CANBERRA, Australia (CNN) -- Australian swimmer Ian Thorpe ended the Australian leg of the Olympic torch relay Thursday, touching the flame to light a cauldron after a run that was only slightly affected by anti-China protests.
At least five people were arrested during the torch relay that ended up more orderly than those in other countries but still heavy with people demonstrating both for and against China, which will host the 2008 Olympics in Beijing in August.
Police said the five were arrested for interfering with the event under special powers enacted in the wake of massive protests against Chinese policy toward Tibet.
The first scuffle took place at Reconciliation Place, where the relay began shortly before 9 a.m. local time (2300 GMT Wednesday). The incident took place shortly before the relay was to begin, prefaced by a ceremony of cleansing and dancing conducted by Aboriginal Australians. Watch a protester attempt to disrupt the relay »
In all, 80 runners carried the torch through Canberra along with five-time Olympic gold medalist swimmer Thorpe.
All along the route, and in a large crowd at the cauldron lighting, red Chinese national flags vastly outnumbered Australian flags or banners from any other nation along the route. Watch torch bearers proceed along the relay route »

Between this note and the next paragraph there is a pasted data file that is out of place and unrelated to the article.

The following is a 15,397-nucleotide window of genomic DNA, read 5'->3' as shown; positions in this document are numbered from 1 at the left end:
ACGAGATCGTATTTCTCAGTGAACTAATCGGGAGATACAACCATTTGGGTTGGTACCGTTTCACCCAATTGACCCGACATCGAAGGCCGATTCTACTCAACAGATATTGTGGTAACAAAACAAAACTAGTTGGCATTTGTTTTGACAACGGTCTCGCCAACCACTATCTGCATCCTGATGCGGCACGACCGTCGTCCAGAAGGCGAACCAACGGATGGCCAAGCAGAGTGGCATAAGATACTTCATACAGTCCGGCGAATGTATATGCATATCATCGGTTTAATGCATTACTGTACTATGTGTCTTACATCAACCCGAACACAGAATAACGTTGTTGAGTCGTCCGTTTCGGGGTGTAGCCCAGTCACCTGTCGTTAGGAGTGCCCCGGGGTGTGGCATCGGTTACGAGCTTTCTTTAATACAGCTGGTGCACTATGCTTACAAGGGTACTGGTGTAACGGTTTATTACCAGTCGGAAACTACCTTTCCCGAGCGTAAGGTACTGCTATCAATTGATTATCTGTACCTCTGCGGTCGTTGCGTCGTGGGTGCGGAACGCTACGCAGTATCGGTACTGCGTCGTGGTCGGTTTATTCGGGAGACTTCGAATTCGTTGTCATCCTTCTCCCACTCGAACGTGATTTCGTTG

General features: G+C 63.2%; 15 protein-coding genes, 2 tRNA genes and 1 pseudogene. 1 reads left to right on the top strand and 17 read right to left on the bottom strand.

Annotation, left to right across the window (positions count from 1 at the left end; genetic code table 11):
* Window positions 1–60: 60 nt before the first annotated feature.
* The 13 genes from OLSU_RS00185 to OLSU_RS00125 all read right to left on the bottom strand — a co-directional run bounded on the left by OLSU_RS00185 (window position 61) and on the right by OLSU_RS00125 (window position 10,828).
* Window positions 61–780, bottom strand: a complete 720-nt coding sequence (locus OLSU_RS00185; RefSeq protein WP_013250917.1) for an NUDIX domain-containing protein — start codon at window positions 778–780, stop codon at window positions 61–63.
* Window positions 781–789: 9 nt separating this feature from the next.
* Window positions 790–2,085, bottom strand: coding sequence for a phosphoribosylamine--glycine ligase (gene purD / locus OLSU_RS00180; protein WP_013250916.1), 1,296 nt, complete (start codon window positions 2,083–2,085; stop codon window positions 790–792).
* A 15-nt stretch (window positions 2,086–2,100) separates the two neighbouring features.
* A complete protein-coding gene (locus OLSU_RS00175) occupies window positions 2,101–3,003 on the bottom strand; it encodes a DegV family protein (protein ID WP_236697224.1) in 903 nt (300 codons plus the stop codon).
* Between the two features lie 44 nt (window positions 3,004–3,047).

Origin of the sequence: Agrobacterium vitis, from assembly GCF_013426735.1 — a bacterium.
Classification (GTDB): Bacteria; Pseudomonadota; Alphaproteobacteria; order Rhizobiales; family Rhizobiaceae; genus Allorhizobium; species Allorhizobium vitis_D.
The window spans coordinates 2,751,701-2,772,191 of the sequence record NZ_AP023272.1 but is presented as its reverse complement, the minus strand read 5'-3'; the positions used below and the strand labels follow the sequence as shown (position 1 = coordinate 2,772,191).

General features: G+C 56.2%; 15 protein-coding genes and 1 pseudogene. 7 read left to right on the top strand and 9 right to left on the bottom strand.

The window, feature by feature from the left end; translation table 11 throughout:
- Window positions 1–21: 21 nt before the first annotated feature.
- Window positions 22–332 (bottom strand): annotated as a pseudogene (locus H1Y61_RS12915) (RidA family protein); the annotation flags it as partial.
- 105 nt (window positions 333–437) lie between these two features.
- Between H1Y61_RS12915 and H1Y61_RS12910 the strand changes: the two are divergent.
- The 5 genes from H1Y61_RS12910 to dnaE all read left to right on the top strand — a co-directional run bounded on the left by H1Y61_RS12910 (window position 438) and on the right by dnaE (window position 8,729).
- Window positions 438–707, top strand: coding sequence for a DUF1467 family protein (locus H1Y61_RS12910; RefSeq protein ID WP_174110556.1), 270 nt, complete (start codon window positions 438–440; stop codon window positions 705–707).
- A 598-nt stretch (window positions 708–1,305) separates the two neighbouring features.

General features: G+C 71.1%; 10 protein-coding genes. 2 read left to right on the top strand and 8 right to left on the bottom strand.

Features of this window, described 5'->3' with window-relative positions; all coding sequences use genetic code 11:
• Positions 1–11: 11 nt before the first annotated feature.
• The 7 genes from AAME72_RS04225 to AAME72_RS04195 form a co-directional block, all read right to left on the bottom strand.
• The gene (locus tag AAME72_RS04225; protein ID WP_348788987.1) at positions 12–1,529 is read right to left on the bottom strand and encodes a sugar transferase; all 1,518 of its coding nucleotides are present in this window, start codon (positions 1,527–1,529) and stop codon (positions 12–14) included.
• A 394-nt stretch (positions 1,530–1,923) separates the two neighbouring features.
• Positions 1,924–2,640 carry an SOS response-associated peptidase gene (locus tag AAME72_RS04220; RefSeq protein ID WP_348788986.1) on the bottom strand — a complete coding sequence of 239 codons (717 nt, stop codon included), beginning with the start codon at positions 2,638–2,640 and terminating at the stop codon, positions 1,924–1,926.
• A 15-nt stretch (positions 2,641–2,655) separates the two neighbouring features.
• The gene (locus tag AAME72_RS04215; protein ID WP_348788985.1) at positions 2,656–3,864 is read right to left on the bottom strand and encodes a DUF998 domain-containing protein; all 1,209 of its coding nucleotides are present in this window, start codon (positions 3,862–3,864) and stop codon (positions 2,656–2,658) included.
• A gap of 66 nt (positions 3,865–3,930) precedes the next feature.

Many in attendance appeared to be Chinese students studying abroad in Australia.
International demonstrators had vowed to show up 500-strong for the torch relay to protest China's policy toward Tibet, which has long petitioned for more democratic rights and freedoms, and China's human rights record.
Australian police countered armed with special powers -- enacted for the relay -- to stop and search them.
Police reported some minor skirmishes between supporters of China and pro-Tibet demonstrators near where the run began, but no arrests were made. About 30 minutes into the run, a man ran into the street directly in front of the torchbearer but was immediately pushed away by security and apprehended by police